Feeds

Internet Explorer 11 for Win7 bods: Soz, no HTML5 fun for you

Keep buying taking the tablets

Build a business case: developing custom apps

Internet Explorer 11 arrived for Windows 7 last week but some key features are missing, particularly in the field of HTML5-enabled film, TV and audio.

Microsoft has compiled a list of features you'll find in IE11 on Windows 8.1 but which have been pulled from the version of its latest browser that targets Windows 7.

Some features in the areas of touch, screen orientation and security you'd expect to go, given that Windows 8.1 is supposed to be the version of Windows for tablets.

Windows 7 was built for laptops and PCs - not for tablets.

Other omissions, however, are head-scratchers and highlight Windows 8's tie into the Microsoft store and Microsoft's desire to promote Windows 8.1 tables as entertainment devices.

It also underlines Microsoft's desire to push users onto Windows 8.1 machines and leave the era of keyboard and mouse and the Windows 7 generation behind it.

Gone from IE11 for Windows 7 is HTML5 Encrypted Media Extensions (EME), which allows you to play DRM'd film, TV and music without a plug-in.

Also AWOL is HTML5's Media Source Extensions, which lets you play MPEG-DASH for dynamic active streaming of video over the internet. And gone, too, is the UI Responsiveness tool, which allows you to profile your webpage's frame rate and various types of CPU usage to help you analyse UI performance problems. ®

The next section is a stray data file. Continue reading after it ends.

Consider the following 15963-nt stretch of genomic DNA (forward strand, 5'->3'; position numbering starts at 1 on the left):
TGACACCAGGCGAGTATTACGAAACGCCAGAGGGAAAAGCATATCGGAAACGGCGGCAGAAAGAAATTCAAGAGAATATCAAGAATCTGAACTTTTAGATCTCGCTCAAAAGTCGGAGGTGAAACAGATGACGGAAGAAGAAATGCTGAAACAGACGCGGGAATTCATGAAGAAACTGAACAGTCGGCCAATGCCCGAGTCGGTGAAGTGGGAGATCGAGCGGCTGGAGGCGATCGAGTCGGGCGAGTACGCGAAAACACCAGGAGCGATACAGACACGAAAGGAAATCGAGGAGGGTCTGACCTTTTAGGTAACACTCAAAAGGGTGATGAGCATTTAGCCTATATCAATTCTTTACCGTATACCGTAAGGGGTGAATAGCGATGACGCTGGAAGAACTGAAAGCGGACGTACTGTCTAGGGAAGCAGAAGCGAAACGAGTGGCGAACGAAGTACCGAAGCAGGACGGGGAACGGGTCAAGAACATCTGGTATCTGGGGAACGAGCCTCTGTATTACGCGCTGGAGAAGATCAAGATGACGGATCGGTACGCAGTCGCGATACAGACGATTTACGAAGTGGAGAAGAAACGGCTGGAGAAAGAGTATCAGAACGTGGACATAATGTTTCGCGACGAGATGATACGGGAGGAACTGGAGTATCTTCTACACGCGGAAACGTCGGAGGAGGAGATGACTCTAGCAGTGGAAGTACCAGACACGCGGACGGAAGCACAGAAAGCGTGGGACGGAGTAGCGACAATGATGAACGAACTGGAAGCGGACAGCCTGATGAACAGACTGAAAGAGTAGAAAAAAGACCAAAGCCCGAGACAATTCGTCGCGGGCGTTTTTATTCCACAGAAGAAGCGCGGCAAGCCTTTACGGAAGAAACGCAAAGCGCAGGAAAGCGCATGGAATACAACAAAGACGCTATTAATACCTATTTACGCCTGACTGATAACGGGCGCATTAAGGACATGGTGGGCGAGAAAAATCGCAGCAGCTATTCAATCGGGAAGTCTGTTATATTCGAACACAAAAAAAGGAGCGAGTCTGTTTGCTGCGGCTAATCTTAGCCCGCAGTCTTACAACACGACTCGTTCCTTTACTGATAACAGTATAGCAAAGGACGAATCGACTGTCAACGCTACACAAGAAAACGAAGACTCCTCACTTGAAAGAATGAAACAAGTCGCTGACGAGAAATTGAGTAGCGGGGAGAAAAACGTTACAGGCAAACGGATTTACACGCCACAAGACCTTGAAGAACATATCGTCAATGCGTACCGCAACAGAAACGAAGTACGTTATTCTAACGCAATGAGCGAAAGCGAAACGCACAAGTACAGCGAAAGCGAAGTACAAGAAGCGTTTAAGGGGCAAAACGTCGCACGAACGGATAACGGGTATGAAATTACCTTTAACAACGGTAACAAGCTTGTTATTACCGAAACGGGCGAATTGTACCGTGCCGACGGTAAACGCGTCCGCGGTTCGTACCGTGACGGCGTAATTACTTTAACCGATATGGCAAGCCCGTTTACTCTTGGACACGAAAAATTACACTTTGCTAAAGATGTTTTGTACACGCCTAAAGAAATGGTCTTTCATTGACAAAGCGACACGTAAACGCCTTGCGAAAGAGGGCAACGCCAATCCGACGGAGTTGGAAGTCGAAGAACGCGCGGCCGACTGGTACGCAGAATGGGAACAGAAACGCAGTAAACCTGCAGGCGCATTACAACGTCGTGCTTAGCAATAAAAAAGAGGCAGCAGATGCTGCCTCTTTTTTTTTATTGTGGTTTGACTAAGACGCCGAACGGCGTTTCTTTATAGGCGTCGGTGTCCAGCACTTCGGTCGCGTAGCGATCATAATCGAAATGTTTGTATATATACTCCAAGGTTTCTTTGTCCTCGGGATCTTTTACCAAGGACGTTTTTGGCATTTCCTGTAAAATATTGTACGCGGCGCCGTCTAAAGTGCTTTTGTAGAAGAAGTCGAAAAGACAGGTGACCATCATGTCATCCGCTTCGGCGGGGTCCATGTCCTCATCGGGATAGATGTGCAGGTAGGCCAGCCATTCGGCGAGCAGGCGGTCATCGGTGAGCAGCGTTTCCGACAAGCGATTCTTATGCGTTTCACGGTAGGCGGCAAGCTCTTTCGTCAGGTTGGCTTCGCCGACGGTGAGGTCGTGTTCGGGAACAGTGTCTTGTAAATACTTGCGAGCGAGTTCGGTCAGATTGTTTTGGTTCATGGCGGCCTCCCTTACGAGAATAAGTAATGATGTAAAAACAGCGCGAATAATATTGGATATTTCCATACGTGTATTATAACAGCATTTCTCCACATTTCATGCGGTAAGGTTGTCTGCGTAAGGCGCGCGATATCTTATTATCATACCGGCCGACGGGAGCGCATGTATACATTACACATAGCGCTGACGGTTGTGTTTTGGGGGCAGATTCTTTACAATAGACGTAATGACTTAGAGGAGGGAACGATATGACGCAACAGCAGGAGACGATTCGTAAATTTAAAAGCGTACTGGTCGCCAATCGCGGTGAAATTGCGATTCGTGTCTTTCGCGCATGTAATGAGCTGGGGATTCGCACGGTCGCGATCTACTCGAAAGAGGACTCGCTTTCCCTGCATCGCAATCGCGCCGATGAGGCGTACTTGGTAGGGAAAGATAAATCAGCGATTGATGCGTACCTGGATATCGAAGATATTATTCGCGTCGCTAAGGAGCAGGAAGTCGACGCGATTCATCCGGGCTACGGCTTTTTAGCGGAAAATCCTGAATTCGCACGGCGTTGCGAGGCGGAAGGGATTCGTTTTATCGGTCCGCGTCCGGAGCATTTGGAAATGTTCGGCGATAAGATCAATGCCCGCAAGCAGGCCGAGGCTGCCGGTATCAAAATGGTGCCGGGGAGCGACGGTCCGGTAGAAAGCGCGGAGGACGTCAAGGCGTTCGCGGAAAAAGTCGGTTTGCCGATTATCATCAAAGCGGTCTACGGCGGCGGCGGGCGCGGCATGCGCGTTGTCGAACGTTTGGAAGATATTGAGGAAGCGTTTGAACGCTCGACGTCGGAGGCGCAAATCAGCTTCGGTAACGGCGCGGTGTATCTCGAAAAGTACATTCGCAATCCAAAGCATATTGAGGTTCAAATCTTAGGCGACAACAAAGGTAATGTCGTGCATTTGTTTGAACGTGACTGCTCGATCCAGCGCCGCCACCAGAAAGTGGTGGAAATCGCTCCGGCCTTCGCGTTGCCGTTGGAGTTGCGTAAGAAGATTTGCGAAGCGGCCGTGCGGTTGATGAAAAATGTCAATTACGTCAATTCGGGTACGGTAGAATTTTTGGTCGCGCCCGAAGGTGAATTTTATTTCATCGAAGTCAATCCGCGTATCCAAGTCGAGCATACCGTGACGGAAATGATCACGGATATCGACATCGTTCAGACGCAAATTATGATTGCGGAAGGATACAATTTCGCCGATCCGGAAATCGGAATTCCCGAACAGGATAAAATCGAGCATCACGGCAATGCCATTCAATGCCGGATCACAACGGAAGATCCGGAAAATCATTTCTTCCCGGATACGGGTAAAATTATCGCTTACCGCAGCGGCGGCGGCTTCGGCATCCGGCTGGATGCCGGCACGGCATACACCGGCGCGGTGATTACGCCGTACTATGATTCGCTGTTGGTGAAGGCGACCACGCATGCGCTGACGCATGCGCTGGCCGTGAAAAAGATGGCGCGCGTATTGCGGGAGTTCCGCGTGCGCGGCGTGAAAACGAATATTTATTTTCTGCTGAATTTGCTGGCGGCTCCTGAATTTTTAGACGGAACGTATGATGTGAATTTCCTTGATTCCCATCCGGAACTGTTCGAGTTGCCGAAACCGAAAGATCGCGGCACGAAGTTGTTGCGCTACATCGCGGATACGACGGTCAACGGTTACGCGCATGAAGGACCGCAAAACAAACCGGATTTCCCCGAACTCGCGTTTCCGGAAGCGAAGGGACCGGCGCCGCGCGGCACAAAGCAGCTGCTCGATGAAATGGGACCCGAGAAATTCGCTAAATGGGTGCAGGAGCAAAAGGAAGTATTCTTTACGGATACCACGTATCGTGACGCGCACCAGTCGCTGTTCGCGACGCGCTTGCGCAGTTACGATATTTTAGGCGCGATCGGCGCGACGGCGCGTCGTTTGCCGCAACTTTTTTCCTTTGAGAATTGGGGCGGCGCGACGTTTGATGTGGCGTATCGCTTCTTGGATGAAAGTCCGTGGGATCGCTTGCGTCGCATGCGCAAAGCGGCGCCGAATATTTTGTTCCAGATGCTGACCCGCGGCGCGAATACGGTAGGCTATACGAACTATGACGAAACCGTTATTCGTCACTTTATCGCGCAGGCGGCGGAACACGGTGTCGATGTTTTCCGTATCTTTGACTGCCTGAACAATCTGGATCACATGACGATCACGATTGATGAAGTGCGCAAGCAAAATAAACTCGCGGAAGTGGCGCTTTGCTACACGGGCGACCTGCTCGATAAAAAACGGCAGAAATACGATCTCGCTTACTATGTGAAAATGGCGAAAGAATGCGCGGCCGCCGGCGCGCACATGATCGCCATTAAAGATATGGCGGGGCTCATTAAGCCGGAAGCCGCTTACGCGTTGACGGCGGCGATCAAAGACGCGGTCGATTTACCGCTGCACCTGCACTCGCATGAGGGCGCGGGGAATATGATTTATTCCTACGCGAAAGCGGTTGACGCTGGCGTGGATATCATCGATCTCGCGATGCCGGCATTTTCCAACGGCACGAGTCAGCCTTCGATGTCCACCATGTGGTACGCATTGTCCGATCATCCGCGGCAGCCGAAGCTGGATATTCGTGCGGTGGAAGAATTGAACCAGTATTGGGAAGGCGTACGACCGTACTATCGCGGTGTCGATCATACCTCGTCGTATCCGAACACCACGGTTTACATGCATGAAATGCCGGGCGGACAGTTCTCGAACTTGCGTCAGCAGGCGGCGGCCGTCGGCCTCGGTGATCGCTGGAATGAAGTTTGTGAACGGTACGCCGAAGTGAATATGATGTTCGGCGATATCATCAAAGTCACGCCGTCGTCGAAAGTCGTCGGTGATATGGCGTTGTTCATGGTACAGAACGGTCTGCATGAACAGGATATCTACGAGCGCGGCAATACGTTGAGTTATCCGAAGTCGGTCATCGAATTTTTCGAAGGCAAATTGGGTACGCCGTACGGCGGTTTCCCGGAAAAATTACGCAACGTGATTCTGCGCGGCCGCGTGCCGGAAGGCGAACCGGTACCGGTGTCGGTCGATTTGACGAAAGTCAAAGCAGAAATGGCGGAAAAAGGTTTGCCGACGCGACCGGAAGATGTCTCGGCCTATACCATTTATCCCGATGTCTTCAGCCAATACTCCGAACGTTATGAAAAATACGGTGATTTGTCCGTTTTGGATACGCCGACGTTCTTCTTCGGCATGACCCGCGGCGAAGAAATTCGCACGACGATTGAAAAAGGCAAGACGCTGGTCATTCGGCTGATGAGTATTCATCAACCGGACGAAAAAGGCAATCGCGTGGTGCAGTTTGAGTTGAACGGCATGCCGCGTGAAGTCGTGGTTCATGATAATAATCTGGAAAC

HP ProLiant Gen8: Integrated lifecycle automation

More from The Register

next story
KDE releases ice-cream coloured Plasma 5 just in time for summer
Melty but refreshing - popular rival to Mint's Cinnamon's still a work in progress
NO MORE ALL CAPS and other pleasures of Visual Studio 14
Unpicking a packed preview that breaks down ASP.NET
Secure microkernel that uses maths to be 'bug free' goes open source
Hacker-repelling, drone-protecting code will soon be yours to tweak as you see fit
Cheer up, Nokia fans. It can start making mobes again in 18 months
The real winner of the Nokia sale is *drumroll* ... Nokia
Put down that Oracle database patch: It could cost $23,000 per CPU
On-by-default INMEMORY tech a boon for developers ... as long as they can afford it
Another day, another Firefox: Version 31 is upon us ALREADY
Web devs, Mozilla really wants you to like this one
Google shows off new Chrome OS look
Athena springs full-grown from Chromium project's head
prev story

Whitepapers

Implementing global e-invoicing with guaranteed legal certainty
Explaining the role local tax compliance plays in successful supply chain management and e-business and how leading global brands are addressing this.
Consolidation: The Foundation for IT Business Transformation
In this whitepaper learn how effective consolidation of IT and business resources can enable multiple, meaningful business benefits.
Application security programs and practises
Follow a few strategies and your organization can gain the full benefits of open source and the cloud without compromising the security of your applications.
How modern custom applications can spur business growth
Learn how to create, deploy and manage custom applications without consuming or expanding the need for scarce, expensive IT resources.
Securing Web Applications Made Simple and Scalable
Learn how automated security testing can provide a simple and scalable way to protect your web applications.